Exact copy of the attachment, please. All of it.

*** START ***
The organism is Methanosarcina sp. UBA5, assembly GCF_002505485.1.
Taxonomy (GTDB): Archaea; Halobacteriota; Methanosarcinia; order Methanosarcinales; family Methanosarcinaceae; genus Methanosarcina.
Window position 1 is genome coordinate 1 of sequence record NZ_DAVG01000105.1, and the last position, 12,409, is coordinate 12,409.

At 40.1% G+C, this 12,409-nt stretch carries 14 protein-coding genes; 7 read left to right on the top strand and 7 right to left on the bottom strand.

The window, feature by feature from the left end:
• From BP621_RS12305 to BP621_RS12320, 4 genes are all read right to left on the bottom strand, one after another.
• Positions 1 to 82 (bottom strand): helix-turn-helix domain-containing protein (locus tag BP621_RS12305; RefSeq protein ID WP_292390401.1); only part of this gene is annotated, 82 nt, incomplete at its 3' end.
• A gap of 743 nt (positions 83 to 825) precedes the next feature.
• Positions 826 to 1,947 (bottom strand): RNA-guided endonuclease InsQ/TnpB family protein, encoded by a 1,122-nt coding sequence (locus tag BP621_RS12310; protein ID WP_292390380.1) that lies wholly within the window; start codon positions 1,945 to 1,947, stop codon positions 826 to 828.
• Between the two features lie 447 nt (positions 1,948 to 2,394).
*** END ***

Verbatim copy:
The organism is Methanosarcina sp. UBA5, assembly GCF_002505485.1.
Taxonomy (GTDB): Archaea; Halobacteriota; Methanosarcinia; order Methanosarcinales; family Methanosarcinaceae; genus Methanosarcina.
Window position 1 is genome coordinate 1 of sequence record NZ_DAVG01000105.1, and the last position, 12,409, is coordinate 12,409.

At 40.1% G+C, this 12,409-nt stretch carries 14 protein-coding genes; 7 read left to right on the top strand and 7 right to left on the bottom strand.

The window, feature by feature from the left end:
• From BP621_RS12305 to BP621_RS12320, 4 genes are all read right to left on the bottom strand, one after another.
• Positions 1 to 82 (bottom strand): helix-turn-helix domain-containing protein (locus tag BP621_RS12305; RefSeq protein ID WP_292390401.1); only part of this gene is annotated, 82 nt, incomplete at its 3' end.
• A gap of 743 nt (positions 83 to 825) precedes the next feature.
• Positions 826 to 1,947 (bottom strand): RNA-guided endonuclease InsQ/TnpB family protein, encoded by a 1,122-nt coding sequence (locus tag BP621_RS12310; protein ID WP_292390380.1) that lies wholly within the window; start codon positions 1,945 to 1,947, stop codon positions 826 to 828.
• Between the two features lie 447 nt (positions 1,948 to 2,394).